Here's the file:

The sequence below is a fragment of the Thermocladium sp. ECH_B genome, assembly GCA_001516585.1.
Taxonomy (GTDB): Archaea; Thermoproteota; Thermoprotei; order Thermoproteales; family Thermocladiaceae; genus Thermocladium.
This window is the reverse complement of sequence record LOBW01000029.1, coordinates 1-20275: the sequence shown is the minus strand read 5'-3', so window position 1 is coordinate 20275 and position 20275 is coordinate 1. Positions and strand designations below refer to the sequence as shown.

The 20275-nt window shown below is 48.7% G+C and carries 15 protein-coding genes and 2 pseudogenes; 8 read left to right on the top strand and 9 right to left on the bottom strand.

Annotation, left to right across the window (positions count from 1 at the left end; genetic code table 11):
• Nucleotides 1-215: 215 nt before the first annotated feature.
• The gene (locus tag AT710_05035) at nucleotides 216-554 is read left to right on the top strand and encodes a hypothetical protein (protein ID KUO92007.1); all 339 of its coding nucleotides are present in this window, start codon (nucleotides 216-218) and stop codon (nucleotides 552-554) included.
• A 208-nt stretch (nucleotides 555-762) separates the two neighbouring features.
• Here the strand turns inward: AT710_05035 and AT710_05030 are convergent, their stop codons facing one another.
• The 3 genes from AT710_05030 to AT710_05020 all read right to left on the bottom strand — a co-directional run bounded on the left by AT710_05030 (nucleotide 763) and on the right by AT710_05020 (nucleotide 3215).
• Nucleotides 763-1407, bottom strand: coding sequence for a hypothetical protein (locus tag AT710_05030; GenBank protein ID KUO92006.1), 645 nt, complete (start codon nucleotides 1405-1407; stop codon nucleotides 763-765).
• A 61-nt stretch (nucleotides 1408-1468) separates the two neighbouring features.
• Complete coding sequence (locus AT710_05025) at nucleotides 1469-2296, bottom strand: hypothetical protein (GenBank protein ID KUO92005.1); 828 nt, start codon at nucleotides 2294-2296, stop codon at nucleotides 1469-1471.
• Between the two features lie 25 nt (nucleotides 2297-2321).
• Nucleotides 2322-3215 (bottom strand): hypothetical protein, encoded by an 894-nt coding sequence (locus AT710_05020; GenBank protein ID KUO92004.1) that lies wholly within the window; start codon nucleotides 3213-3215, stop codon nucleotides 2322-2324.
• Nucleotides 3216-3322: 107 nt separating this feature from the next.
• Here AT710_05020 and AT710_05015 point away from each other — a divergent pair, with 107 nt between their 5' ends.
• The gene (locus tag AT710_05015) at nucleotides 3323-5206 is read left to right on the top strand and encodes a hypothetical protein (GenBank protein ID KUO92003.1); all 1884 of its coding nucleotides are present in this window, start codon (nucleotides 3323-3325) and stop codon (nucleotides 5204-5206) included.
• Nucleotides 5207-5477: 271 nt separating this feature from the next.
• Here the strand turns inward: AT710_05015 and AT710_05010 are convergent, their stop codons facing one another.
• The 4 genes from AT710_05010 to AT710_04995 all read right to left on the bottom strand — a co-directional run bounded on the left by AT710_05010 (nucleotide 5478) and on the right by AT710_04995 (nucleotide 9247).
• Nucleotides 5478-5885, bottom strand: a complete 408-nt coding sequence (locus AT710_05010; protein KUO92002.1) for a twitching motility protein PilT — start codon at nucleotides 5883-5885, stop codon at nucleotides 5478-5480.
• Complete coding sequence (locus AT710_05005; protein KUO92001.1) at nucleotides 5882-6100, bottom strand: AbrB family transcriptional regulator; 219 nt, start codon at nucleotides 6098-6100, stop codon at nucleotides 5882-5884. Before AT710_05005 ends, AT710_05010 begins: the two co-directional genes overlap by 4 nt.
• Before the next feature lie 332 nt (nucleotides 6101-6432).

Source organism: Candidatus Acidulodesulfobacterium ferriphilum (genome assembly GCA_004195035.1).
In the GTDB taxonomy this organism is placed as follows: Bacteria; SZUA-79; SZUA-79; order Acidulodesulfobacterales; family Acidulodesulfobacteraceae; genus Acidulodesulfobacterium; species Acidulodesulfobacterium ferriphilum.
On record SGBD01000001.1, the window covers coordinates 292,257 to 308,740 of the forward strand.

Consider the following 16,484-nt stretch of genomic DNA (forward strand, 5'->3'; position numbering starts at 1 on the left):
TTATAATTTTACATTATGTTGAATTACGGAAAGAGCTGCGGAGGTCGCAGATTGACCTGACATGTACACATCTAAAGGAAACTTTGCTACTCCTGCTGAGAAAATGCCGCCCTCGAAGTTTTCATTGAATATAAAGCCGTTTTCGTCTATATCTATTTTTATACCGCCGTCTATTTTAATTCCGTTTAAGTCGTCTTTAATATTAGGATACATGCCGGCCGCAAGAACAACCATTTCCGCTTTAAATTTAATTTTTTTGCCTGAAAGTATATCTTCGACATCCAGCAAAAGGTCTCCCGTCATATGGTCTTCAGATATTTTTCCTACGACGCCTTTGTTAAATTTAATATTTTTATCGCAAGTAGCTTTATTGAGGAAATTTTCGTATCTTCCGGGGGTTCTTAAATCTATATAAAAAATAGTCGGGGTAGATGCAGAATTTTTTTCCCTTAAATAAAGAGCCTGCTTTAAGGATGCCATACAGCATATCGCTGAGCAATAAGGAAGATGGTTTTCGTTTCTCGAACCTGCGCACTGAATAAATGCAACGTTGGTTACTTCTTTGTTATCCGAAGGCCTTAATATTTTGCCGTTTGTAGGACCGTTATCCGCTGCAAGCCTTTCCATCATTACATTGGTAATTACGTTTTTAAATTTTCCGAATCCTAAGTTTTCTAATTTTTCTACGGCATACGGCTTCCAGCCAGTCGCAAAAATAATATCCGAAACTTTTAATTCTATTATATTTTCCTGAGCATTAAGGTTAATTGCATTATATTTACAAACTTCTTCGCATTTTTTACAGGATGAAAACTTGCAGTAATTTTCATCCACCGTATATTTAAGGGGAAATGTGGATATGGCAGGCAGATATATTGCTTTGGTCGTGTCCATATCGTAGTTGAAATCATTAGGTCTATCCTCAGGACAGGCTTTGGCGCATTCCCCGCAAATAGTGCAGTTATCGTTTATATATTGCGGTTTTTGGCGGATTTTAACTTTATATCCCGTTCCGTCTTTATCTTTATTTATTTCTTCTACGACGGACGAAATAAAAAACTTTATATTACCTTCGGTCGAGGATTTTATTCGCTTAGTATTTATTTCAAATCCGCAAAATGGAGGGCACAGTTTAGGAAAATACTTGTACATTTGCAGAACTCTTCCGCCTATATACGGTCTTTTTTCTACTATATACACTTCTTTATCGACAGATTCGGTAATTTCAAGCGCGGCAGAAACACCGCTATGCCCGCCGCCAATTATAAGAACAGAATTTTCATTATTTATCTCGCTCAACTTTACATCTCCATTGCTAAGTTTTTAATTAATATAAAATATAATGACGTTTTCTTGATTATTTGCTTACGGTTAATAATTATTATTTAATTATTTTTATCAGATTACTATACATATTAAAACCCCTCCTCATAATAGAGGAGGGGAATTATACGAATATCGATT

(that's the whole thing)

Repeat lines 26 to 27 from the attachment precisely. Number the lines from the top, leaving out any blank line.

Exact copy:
In the GTDB taxonomy this organism is placed as follows: Bacteria; SZUA-79; SZUA-79; order Acidulodesulfobacterales; family Acidulodesulfobacteraceae; genus Acidulodesulfobacterium; species Acidulodesulfobacterium ferriphilum.
On record SGBD01000001.1, the window covers coordinates 292,257 to 308,740 of the forward strand.